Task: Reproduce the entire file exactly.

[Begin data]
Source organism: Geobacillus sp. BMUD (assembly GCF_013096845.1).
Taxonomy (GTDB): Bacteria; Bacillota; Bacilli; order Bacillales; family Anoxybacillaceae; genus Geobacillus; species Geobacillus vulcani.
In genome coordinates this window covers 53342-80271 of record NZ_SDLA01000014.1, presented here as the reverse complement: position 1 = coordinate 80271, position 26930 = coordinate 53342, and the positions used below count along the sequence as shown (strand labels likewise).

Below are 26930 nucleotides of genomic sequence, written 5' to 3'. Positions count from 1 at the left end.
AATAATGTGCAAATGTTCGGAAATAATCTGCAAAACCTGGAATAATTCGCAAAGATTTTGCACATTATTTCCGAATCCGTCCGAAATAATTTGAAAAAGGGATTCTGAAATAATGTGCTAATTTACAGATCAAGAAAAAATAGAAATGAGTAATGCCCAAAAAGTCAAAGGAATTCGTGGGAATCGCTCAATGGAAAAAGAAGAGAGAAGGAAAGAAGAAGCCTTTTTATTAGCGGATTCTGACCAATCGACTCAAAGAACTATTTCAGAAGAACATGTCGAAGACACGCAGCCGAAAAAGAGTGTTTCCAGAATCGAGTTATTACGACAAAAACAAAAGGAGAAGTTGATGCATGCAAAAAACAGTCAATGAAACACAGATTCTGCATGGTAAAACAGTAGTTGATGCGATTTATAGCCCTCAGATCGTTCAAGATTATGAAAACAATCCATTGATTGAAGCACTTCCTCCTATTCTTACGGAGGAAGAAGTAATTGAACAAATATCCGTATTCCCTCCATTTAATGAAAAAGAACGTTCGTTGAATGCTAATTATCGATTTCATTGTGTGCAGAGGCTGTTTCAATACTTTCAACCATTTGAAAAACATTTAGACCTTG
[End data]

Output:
Source organism: Geobacillus sp. BMUD (assembly GCF_013096845.1).
Taxonomy (GTDB): Bacteria; Bacillota; Bacilli; order Bacillales; family Anoxybacillaceae; genus Geobacillus; species Geobacillus vulcani.
In genome coordinates this window covers 53342-80271 of record NZ_SDLA01000014.1, presented here as the reverse complement: position 1 = coordinate 80271, position 26930 = coordinate 53342, and the positions used below count along the sequence as shown (strand labels likewise).

Below are 26930 nucleotides of genomic sequence, written 5' to 3'. Positions count from 1 at the left end.
AATAATGTGCAAATGTTCGGAAATAATCTGCAAAACCTGGAATAATTCGCAAAGATTTTGCACATTATTTCCGAATCCGTCCGAAATAATTTGAAAAAGGGATTCTGAAATAATGTGCTAATTTACAGATCAAGAAAAAATAGAAATGAGTAATGCCCAAAAAGTCAAAGGAATTCGTGGGAATCGCTCAATGGAAAAAGAAGAGAGAAGGAAAGAAGAAGCCTTTTTATTAGCGGATTCTGACCAATCGACTCAAAGAACTATTTCAGAAGAACATGTCGAAGACACGCAGCCGAAAAAGAGTGTTTCCAGAATCGAGTTATTACGACAAAAACAAAAGGAGAAGTTGATGCATGCAAAAAACAGTCAATGAAACACAGATTCTGCATGGTAAAACAGTAGTTGATGCGATTTATAGCCCTCAGATCGTTCAAGATTATGAAAACAATCCATTGATTGAAGCACTTCCTCCTATTCTTACGGAGGAAGAAGTAATTGAACAAATATCCGTATTCCCTCCATTTAATGAAAAAGAACGTTCGTTGAATGCTAATTATCGATTTCATTGTGTGCAGAGGCTGTTTCAATACTTTCAACCATTTGAAAAACATTTAGACCTTG